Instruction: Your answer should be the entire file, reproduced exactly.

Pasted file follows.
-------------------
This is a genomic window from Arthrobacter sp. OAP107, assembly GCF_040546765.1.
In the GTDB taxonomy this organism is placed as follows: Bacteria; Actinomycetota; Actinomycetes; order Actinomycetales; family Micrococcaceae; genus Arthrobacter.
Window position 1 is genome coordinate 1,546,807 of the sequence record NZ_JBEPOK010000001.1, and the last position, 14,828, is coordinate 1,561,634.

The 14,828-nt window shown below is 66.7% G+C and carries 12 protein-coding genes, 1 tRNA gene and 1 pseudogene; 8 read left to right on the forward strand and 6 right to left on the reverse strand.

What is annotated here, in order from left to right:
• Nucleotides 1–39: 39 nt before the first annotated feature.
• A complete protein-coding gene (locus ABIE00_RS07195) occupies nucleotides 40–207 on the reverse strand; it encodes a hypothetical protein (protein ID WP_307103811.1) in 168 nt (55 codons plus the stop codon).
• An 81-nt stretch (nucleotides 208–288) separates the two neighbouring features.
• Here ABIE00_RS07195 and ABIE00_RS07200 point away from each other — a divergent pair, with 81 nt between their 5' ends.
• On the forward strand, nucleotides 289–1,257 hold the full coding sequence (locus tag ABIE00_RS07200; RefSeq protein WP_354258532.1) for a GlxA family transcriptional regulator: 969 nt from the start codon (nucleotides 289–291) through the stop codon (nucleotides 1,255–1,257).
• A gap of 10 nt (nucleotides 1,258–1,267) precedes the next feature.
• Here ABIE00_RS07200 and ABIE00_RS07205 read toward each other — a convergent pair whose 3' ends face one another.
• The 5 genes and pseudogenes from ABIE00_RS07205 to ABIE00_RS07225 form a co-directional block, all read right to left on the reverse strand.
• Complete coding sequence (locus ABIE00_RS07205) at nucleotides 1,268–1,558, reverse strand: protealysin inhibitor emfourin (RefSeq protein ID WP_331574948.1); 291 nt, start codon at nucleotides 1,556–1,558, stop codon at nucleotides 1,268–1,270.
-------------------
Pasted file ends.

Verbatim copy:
This is a genomic window from Arthrobacter sp. OAP107, assembly GCF_040546765.1.
In the GTDB taxonomy this organism is placed as follows: Bacteria; Actinomycetota; Actinomycetes; order Actinomycetales; family Micrococcaceae; genus Arthrobacter.
Window position 1 is genome coordinate 1,546,807 of the sequence record NZ_JBEPOK010000001.1, and the last position, 14,828, is coordinate 1,561,634.

The 14,828-nt window shown below is 66.7% G+C and carries 12 protein-coding genes, 1 tRNA gene and 1 pseudogene; 8 read left to right on the forward strand and 6 right to left on the reverse strand.

What is annotated here, in order from left to right:
• Nucleotides 1–39: 39 nt before the first annotated feature.
• A complete protein-coding gene (locus ABIE00_RS07195) occupies nucleotides 40–207 on the reverse strand; it encodes a hypothetical protein (protein ID WP_307103811.1) in 168 nt (55 codons plus the stop codon).
• An 81-nt stretch (nucleotides 208–288) separates the two neighbouring features.
• Here ABIE00_RS07195 and ABIE00_RS07200 point away from each other — a divergent pair, with 81 nt between their 5' ends.
• On the forward strand, nucleotides 289–1,257 hold the full coding sequence (locus tag ABIE00_RS07200; RefSeq protein WP_354258532.1) for a GlxA family transcriptional regulator: 969 nt from the start codon (nucleotides 289–291) through the stop codon (nucleotides 1,255–1,257).
• A gap of 10 nt (nucleotides 1,258–1,267) precedes the next feature.
• Here ABIE00_RS07200 and ABIE00_RS07205 read toward each other — a convergent pair whose 3' ends face one another.
• The 5 genes and pseudogenes from ABIE00_RS07205 to ABIE00_RS07225 form a co-directional block, all read right to left on the reverse strand.
• Complete coding sequence (locus ABIE00_RS07205) at nucleotides 1,268–1,558, reverse strand: protealysin inhibitor emfourin (RefSeq protein ID WP_331574948.1); 291 nt, start codon at nucleotides 1,556–1,558, stop codon at nucleotides 1,268–1,270.